Netflix recently announced it renewed the controversial teen drama "13 Reasons Why" for a third season.
Many activists groups are not happy and accuse the show of poorly depicting suicide, rape, drugs, and abuse on screen.
Tim Winter, president of the Parents Television Council, attacked the show for targeting teens despite its "Mature" rating.
"All of those things are targeted and consumed by teenagers," Winter told The Washington Times.
"There's no message of hope or redemption or promise of a better world," he added. "What's the message for kids watching? Even if you do all things you're supposed to do, it's hopeless."
Google searches for "suicide" and "how to kill yourself" jumped nearly 20 percent in the days after the first season was released in 2017, according to a JAMA Internal Medicine study.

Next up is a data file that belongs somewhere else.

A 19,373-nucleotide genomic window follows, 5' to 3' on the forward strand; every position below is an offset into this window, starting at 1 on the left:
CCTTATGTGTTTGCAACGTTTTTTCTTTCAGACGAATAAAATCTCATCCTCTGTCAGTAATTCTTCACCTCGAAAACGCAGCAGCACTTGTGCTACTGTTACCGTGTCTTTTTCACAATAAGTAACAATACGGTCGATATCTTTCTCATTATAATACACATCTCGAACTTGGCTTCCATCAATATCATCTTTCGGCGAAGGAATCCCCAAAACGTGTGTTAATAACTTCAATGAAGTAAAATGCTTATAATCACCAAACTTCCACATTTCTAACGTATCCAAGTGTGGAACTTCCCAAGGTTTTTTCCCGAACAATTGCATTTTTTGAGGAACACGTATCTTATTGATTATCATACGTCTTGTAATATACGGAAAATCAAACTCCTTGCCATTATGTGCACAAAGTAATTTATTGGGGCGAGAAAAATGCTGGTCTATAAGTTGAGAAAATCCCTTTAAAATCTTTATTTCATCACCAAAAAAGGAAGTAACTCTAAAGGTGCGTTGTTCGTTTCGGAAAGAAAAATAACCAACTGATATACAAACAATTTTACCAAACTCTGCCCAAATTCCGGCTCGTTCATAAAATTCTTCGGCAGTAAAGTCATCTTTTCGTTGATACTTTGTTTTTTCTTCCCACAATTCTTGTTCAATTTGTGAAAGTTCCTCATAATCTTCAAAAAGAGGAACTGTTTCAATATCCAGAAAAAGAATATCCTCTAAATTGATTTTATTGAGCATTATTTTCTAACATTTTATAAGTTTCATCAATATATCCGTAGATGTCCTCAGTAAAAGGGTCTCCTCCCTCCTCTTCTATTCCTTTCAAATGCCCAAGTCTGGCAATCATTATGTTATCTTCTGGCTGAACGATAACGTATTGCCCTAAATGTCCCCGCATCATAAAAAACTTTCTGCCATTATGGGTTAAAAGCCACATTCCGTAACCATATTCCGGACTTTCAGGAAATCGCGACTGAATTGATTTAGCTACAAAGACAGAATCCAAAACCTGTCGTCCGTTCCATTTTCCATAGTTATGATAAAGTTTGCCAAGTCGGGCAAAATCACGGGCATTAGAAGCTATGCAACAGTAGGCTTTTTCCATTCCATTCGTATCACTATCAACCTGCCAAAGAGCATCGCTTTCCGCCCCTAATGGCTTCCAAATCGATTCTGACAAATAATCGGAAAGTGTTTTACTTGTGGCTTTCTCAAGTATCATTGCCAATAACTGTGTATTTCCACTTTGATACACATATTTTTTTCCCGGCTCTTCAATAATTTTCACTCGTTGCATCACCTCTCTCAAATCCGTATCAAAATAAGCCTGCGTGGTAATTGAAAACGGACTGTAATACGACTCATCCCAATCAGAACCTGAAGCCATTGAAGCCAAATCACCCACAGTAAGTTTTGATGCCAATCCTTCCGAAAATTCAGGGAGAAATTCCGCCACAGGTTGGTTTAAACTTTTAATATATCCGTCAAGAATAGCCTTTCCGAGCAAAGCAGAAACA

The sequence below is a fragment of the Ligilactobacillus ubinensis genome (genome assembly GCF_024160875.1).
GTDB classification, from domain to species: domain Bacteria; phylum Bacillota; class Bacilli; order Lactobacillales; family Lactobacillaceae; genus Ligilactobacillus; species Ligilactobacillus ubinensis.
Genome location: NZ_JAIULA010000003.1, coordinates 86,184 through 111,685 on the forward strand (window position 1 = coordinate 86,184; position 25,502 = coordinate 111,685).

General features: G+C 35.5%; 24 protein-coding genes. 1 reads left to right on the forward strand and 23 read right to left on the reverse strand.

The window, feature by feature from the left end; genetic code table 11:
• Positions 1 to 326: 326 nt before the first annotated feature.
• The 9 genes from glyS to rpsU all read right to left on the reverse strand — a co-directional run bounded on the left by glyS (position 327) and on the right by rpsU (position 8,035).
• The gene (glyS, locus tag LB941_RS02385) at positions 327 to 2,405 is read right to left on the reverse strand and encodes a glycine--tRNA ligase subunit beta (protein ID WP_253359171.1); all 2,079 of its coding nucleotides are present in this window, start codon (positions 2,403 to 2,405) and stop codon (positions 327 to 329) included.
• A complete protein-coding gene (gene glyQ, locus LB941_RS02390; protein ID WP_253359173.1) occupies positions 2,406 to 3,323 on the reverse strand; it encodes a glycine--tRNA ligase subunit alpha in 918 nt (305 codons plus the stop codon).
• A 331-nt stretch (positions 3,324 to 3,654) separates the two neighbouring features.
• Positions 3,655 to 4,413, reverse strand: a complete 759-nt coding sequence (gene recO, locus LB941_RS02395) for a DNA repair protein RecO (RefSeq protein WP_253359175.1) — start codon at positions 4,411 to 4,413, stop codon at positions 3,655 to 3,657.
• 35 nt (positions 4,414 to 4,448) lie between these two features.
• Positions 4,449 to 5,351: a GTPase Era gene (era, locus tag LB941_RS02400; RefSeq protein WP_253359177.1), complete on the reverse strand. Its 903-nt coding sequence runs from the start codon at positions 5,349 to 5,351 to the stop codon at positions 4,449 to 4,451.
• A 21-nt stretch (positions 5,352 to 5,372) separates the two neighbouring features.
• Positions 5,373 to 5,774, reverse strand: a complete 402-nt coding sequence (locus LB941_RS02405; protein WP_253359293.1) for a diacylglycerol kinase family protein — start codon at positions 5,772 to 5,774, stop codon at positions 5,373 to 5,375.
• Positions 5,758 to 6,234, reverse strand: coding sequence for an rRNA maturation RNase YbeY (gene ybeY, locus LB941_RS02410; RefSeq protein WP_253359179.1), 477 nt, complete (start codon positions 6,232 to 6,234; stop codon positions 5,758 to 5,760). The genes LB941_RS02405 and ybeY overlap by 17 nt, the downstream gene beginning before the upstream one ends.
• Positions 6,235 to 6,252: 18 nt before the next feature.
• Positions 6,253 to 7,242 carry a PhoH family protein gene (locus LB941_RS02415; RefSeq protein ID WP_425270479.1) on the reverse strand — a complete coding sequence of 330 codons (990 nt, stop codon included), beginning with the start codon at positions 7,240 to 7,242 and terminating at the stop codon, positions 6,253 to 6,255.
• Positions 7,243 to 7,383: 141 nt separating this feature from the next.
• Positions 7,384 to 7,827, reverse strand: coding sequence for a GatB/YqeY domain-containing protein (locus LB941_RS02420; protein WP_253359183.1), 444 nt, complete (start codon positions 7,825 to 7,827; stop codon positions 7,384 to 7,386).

Many critics are worried the show's continuation will spark more copycat suicides.
Two California teens committed suicide in 2017 after the show's premiere. Their parents said they were watching "13 Reasons Why" days before their deaths.
Eric Wood, associate director of counseling and mental health at Texas Christian University, told The Washington Times that he understands why some activists are upset.
"The more graphic and sensational the art is, the more likely that people will feel the topic is being dehumanized and objectified," Mr. Wood said.
Season 3 will premiere in 2019.